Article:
A Cobbler’s Shingle

Cobbler’s Shingle

Walking the streets of old Montreal, Anne snapped this pic of a cobbler’s shingle, wooden, with a nine-inch rusty nail through the toe and a boot tongue that if painted red, would remind one of Mick Jagger’s. Wow, it hurts just to look at it. How did they ever get their foot out? I hope their tetanus shot was up to date, but it seems like it would make for pretty effective advertising, hard, sharp and cruel, but to the point and impossible to forget later.

Nowadays, we’ve got Google ads. Look at anything online and these ads will follow you no matter where else you might go on the web. I’m always puzzled though as to why these ads appear only after I have already purchased that item. It is as if one is being cultivated as a repeat customer or maybe the left-hand doesn’t know what the right is doing. I suspect more disingenuous motives. These ads are targeted, meaning that I’m seeing them, because I am, or at least was, likely to buy this product. Google could even tout to their customer’s, the vendors whose wares are being hawk to me, the fact that I had just purchased one of these widgets as proof of their algorithm’s efficacy. As if to suggest that it’s not really Google’s fault that their ads were shown too late to make the sale.

Anne is experimenting with new to her quilting techniques. She learns all about them by watching instructional videos on YouTube. I was in the other room while she was doing this, but I could still hear the lessons and I could also hear when these videos were interrupted by ads, for more quilting materials. This seems a much more legitimate exercise in targeted advertisement than showing me other examples of a product that I have already purchased.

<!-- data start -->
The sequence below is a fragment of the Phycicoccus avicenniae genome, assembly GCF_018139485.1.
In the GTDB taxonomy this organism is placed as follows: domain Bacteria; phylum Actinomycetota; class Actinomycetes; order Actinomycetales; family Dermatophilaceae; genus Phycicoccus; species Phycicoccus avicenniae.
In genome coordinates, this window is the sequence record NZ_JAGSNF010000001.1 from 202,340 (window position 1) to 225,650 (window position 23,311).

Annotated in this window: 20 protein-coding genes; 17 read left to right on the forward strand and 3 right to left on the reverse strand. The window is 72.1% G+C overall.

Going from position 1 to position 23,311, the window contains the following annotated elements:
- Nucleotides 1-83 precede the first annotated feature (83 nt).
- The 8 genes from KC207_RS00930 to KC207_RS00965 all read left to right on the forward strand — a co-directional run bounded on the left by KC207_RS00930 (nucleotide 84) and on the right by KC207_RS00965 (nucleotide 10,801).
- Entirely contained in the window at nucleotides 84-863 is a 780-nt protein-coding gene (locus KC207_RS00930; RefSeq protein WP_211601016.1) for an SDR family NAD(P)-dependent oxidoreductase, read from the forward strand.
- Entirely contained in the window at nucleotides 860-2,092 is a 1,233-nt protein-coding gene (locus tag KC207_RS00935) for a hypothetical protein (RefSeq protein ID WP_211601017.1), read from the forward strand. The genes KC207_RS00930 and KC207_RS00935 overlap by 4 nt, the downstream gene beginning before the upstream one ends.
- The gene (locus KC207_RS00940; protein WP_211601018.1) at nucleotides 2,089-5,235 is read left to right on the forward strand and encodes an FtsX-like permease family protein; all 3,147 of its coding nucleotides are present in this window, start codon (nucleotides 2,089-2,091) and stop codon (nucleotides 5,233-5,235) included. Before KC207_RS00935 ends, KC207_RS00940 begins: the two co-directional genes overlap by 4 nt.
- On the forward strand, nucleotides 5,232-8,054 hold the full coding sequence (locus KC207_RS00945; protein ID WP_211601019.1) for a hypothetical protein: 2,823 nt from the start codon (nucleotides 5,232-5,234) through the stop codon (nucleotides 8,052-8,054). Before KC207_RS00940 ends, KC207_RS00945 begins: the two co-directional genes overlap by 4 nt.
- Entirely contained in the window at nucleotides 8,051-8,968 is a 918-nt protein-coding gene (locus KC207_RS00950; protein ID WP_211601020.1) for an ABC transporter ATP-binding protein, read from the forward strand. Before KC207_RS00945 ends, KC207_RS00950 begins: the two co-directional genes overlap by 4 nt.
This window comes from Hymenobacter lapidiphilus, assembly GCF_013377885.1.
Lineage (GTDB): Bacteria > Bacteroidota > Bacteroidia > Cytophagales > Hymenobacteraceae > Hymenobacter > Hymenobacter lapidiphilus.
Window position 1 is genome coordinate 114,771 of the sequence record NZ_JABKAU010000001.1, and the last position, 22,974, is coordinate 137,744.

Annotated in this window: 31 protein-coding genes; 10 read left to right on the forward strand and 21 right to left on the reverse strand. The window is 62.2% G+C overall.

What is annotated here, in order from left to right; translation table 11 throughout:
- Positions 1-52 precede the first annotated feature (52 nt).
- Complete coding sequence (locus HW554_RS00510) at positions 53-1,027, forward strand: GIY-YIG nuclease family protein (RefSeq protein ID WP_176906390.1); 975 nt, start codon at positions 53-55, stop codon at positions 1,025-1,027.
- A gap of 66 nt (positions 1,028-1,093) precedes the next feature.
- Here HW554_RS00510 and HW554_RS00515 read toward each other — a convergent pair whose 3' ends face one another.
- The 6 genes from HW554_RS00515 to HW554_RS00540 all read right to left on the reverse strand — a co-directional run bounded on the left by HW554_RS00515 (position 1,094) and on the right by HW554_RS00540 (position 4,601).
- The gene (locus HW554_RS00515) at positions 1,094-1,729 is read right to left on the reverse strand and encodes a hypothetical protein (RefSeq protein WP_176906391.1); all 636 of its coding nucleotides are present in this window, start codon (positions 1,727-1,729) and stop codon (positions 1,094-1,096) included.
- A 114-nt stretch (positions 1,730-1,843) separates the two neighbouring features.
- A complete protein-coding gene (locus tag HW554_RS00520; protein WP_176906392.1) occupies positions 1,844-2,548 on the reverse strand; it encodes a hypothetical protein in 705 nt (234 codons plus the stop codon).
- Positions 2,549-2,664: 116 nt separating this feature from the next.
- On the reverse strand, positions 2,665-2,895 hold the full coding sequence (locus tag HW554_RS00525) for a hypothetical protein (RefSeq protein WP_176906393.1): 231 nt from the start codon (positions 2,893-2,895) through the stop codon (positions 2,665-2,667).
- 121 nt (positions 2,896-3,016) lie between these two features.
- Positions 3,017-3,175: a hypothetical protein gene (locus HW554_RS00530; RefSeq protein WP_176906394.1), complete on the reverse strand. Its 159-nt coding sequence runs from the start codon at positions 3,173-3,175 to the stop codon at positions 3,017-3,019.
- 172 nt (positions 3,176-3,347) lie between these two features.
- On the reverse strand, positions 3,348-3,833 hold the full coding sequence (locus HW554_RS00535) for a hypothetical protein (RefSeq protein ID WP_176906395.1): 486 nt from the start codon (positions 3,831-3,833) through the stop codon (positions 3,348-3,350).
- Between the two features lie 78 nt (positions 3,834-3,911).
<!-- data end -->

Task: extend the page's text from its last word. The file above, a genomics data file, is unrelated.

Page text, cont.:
We are almost on the eve of one of the high holy days for Madison Avenue, Super Bowl Sunday. This event is reserved for the big boys, the titans of the marketing industry. As pay-to-play goes only the mighty can afford this game’s ante. How is a poor little Geppetto expected to compete? Two kinds of viewers tend to watch the Super Bowl, football fans and people who like the ads. At any watching party, an even balance of these two types helps to keep the line short for the restroom and guaranties no matter when you decide to take a leak that a roar from the living room will let you know you have missed something.

Here again people whose products are advertised are given only short shrift. They pay a fortune for their timeslot, producing these ads isn’t cheap either and they are often so esoteric that the product itself is lost in the mix. Case in point, Chrysler’s 2012 commercial starring Clint Eastwood, It’s Halftime, America. Everyone thought that it was more about selling Obama’s reelection than selling cars. Even Eastwood did, who went on to waste some of Romney’s valuable prime time speaking at an empty chair. Too meta for a Republican convention.

I’m way over my thirty-second spot limit here. Once I got going, I couldn’t stop. In these times when we have distanced ourselves from one another, things can take on outsized importance and when you are looking for new things to distract yourself with, you open the door to marketing. I hope that you really love those new shoes that you’ve just bought. Not too tight, I hope? Good.

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